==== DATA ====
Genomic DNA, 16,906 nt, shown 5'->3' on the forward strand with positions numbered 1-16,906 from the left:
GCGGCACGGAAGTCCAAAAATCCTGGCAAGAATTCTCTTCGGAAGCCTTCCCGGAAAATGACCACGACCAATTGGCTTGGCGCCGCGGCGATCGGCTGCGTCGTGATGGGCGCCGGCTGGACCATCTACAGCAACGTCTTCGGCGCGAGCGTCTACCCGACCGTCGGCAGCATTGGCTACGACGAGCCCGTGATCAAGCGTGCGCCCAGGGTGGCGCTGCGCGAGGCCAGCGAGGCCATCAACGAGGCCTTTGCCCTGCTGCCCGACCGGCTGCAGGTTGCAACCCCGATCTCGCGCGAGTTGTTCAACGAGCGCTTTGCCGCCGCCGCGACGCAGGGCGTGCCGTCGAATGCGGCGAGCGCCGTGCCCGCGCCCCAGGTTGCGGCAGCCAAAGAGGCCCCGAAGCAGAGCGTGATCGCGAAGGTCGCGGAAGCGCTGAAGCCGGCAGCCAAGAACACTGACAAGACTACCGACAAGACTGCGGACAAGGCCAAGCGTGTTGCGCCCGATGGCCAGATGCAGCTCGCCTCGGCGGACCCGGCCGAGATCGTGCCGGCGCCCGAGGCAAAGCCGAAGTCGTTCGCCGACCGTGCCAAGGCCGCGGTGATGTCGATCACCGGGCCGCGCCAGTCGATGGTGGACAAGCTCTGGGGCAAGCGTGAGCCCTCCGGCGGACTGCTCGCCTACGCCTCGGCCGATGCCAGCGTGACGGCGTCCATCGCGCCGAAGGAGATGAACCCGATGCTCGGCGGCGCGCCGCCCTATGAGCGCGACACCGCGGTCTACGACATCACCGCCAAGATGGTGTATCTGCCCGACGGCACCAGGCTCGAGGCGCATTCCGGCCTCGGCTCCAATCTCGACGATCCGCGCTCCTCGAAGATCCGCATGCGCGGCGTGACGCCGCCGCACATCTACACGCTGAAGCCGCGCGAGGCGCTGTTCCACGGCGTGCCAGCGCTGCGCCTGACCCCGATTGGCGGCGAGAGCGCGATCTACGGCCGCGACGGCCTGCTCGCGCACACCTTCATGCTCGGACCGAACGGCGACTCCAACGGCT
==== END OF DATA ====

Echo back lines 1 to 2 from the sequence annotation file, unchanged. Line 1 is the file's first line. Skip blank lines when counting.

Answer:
Genomic DNA, 16,906 nt, shown 5'->3' on the forward strand with positions numbered 1-16,906 from the left:
GCGGCACGGAAGTCCAAAAATCCTGGCAAGAATTCTCTTCGGAAGCCTTCCCGGAAAATGACCACGACCAATTGGCTTGGCGCCGCGGCGATCGGCTGCGTCGTGATGGGCGCCGGCTGGACCATCTACAGCAACGTCTTCGGCGCGAGCGTCTACCCGACCGTCGGCAGCATTGGCTACGACGAGCCCGTGATCAAGCGTGCGCCCAGGGTGGCGCTGCGCGAGGCCAGCGAGGCCATCAACGAGGCCTTTGCCCTGCTGCCCGACCGGCTGCAGGTTGCAACCCCGATCTCGCGCGAGTTGTTCAACGAGCGCTTTGCCGCCGCCGCGACGCAGGGCGTGCCGTCGAATGCGGCGAGCGCCGTGCCCGCGCCCCAGGTTGCGGCAGCCAAAGAGGCCCCGAAGCAGAGCGTGATCGCGAAGGTCGCGGAAGCGCTGAAGCCGGCAGCCAAGAACACTGACAAGACTACCGACAAGACTGCGGACAAGGCCAAGCGTGTTGCGCCCGATGGCCAGATGCAGCTCGCCTCGGCGGACCCGGCCGAGATCGTGCCGGCGCCCGAGGCAAAGCCGAAGTCGTTCGCCGACCGTGCCAAGGCCGCGGTGATGTCGATCACCGGGCCGCGCCAGTCGATGGTGGACAAGCTCTGGGGCAAGCGTGAGCCCTCCGGCGGACTGCTCGCCTACGCCTCGGCCGATGCCAGCGTGACGGCGTCCATCGCGCCGAAGGAGATGAACCCGATGCTCGGCGGCGCGCCGCCCTATGAGCGCGACACCGCGGTCTACGACATCACCGCCAAGATGGTGTATCTGCCCGACGGCACCAGGCTCGAGGCGCATTCCGGCCTCGGCTCCAATCTCGACGATCCGCGCTCCTCGAAGATCCGCATGCGCGGCGTGACGCCGCCGCACATCTACACGCTGAAGCCGCGCGAGGCGCTGTTCCACGGCGTGCCAGCGCTGCGCCTGACCCCGATTGGCGGCGAGAGCGCGATCTACGGCCGCGACGGCCTGCTCGCGCACACCTTCATGCTCGGACCGAACGGCGACTCCAACGGCT